Even the most highly educated among us, which means those with experience at detecting computer security threats, are susceptible to malicious apps that bypass the most secure encryption and gain access to confidential data on a mobile device, warn researchers from North Carolina State University.
Before installing a new app on your mobile device, you need to be mindful of the security risks.
In a presentation at the upcoming HFES 2015 International Annual Meeting in Los Angeles (Oct 26-30), Qian Liu and co-authors, from North Carolina State University, note that human factors/ergonomics research could help designers in the creation of a just-in-time warning system that takes into account the decision-making abilities of the user while alerting him/her that the current conditions – especially while multitasking – may lead to errors.
When we are doing several different things at the same time (multitasking), we are more likely to download malicious apps.
Liu and colleagues examined which conditions are most likely to lead to security errors among mobile device users.
In their Annual Meeting paper, ‘Multitasking Increases Stress and Insecure Behavior on Mobile Devices,” they asked sixty-five people to install 24 apps on a Samsung Nexus S mobile phone. The volunteers were aged 19 to 46 and were enrolled in computer science and psychology courses.
Even tech savvy people vulnerable to malicious apps
The participants selected apps from a fake store that offered them in eight categories: shopping, podcasts, maps, food, sports, banking, music and chat.
The store described star ratings, reviews, permissions, and number of reviews for each app. The number of reviews and permissions were identical in each app; the content of the reviews contained security cues which indicated which apps were malicious.
After looking at information about the apps, the volunteers were asked to identify the only safe app while navigating through the store interface and performing two other tasks during multitasking trials.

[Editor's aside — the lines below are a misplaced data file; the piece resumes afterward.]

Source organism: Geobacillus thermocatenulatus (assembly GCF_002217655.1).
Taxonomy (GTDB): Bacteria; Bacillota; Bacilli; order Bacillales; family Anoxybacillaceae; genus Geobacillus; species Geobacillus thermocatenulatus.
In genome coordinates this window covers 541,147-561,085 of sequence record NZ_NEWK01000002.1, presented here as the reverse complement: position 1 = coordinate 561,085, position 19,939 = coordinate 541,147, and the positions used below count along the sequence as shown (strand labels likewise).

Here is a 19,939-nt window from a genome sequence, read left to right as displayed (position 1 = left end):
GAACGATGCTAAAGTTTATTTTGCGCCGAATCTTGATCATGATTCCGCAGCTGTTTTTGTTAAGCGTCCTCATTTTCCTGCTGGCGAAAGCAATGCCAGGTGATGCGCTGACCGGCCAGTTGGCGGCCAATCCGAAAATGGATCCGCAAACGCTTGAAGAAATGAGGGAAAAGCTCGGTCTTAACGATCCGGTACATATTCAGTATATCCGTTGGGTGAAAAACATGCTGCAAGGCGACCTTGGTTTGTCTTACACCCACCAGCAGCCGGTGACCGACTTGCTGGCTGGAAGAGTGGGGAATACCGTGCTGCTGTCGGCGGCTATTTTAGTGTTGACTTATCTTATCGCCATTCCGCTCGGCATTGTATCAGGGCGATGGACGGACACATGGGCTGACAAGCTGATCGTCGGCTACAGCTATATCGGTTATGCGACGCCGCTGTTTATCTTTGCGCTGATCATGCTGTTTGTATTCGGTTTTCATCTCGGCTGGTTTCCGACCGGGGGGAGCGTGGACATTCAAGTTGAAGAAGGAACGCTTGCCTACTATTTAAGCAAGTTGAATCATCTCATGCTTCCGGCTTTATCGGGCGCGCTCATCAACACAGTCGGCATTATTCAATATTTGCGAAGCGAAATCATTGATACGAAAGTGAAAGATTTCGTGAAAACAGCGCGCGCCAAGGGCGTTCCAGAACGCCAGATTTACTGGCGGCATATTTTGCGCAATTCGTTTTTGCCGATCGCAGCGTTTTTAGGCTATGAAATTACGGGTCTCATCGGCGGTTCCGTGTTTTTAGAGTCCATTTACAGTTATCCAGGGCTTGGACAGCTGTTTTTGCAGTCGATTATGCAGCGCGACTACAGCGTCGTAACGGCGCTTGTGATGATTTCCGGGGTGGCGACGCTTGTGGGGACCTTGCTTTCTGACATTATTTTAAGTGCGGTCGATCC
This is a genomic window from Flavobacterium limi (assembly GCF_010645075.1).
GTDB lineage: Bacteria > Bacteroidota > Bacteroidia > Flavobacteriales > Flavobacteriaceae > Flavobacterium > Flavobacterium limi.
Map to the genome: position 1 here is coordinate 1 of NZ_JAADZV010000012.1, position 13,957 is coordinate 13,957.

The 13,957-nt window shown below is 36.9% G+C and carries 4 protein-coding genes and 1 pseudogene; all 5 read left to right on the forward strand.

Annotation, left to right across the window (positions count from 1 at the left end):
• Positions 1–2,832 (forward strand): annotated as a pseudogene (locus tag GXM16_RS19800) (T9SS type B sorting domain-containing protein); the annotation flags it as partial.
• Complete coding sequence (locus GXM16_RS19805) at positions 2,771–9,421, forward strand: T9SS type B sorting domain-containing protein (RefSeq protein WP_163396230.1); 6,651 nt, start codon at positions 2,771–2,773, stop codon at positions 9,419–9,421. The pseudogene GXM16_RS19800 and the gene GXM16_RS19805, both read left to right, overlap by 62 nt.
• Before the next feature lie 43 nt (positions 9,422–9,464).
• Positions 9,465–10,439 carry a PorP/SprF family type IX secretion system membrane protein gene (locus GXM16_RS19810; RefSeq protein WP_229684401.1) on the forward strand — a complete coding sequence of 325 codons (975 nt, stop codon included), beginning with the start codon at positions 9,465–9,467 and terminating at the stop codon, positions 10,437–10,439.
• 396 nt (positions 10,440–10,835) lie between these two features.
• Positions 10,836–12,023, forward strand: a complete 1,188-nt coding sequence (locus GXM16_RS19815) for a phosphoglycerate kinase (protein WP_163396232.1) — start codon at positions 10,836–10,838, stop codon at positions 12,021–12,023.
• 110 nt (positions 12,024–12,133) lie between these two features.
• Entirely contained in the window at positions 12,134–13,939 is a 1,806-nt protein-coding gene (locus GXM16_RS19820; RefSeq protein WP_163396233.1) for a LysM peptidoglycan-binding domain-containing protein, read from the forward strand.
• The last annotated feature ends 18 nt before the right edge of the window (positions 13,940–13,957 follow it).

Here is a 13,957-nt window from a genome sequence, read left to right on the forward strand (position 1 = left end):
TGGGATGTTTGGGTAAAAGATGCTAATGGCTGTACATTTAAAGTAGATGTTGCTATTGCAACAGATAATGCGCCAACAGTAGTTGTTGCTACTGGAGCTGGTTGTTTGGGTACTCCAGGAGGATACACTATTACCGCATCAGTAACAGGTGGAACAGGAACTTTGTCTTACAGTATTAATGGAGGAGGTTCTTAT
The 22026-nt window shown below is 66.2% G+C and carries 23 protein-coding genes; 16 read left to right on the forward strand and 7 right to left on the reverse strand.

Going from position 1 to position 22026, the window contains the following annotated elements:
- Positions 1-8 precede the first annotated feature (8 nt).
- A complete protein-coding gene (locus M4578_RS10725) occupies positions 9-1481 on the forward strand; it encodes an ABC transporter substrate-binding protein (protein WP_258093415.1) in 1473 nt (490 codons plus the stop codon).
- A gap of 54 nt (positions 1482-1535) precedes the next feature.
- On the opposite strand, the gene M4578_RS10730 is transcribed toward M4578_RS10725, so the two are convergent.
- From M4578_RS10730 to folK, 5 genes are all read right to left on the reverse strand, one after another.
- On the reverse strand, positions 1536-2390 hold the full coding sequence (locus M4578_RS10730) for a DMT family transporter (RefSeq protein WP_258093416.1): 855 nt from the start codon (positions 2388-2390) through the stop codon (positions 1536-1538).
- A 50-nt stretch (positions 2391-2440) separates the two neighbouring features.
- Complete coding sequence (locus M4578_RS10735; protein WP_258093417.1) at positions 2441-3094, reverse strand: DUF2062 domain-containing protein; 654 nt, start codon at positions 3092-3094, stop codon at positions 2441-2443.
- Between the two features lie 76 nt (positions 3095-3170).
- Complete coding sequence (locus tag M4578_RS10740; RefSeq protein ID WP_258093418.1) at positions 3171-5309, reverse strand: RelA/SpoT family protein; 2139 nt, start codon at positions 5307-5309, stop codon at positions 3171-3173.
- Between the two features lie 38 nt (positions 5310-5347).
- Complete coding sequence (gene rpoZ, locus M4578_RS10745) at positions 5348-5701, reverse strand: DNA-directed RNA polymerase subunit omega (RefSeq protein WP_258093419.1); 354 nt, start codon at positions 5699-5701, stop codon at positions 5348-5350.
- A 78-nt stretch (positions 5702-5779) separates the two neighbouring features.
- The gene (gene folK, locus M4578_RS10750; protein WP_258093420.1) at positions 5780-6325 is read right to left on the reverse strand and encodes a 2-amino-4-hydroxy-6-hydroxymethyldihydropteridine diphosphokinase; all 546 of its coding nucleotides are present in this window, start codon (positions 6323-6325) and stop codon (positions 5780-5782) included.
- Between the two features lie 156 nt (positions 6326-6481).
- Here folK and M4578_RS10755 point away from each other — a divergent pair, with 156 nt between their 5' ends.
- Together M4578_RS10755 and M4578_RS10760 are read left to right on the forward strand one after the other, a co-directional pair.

They also had to rate their stress levels and explain why they selected the app as safe.
These were highly educated individuals who had much greater than average experience detecting computer security threats.
However, they were still vulnerable to the effects of multitasking. The study found that they chose a safe app only about half the time.
Multitasking increases susceptibility
The study showed that multitasking with a mobile device creates stress and encourages non-secure mobile behavior.
“We chose multitasking to focus on because when mobile phone users are doing other things, such as talking with a friend, driving while using apps, or using two or more apps at once, they experience more stress and are more likely to choose unsafe apps.”
A different, recent study discovered 277 malware families in 2014 alone (Hypponen, 2014).
HF/E researchers can help users of mobile devices manage this risk. Mobile devices may offer a partial solution – most of them are equipped with a range of sensors that could vary guards and warnings with context, making them more secure.
However, when mobile users are multitasking, designers could create another level of warnings and guard against error, the researchers said.
Video – Malicious apps
Computer security expert Graham Cluley discusses malicious apps. He says Android systems are currently under the greatest attack.